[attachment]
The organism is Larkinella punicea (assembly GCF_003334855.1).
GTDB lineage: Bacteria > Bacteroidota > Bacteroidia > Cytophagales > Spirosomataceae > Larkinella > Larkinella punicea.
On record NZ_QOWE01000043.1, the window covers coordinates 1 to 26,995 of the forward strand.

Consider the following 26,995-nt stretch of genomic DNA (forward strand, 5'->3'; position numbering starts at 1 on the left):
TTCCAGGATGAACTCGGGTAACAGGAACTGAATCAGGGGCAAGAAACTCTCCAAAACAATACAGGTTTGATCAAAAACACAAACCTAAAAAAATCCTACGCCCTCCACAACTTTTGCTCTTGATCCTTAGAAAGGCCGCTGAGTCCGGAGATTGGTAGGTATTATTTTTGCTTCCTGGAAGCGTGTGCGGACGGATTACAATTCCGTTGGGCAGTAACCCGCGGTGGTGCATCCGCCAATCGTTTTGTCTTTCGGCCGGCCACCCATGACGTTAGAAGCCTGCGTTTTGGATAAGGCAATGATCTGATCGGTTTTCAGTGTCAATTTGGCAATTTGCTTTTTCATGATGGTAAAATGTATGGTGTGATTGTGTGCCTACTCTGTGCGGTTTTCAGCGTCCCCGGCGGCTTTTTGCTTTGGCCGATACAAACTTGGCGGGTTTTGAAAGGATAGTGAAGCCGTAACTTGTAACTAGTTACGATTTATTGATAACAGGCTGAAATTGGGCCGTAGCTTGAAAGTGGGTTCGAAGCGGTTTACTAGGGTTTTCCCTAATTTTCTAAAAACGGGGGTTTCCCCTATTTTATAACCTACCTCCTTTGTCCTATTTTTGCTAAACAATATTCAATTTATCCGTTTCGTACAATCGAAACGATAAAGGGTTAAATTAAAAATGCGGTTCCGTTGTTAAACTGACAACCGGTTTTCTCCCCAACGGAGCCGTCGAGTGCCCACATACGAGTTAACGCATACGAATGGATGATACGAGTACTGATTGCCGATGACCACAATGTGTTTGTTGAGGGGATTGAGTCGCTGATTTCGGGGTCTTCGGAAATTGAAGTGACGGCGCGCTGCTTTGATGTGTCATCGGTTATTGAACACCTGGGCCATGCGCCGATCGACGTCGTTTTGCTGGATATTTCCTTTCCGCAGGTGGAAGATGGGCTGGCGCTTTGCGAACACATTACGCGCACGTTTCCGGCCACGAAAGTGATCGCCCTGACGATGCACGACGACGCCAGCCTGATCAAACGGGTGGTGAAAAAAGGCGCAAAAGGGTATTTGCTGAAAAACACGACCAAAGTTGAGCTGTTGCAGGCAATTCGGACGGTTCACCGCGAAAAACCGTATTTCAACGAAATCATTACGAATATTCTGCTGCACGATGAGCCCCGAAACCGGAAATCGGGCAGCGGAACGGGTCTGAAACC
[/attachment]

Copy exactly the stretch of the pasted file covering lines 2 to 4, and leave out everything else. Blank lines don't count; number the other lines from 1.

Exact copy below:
GTDB lineage: Bacteria > Bacteroidota > Bacteroidia > Cytophagales > Spirosomataceae > Larkinella > Larkinella punicea.
On record NZ_QOWE01000043.1, the window covers coordinates 1 to 26,995 of the forward strand.

Consider the following 26,995-nt stretch of genomic DNA (forward strand, 5'->3'; position numbering starts at 1 on the left):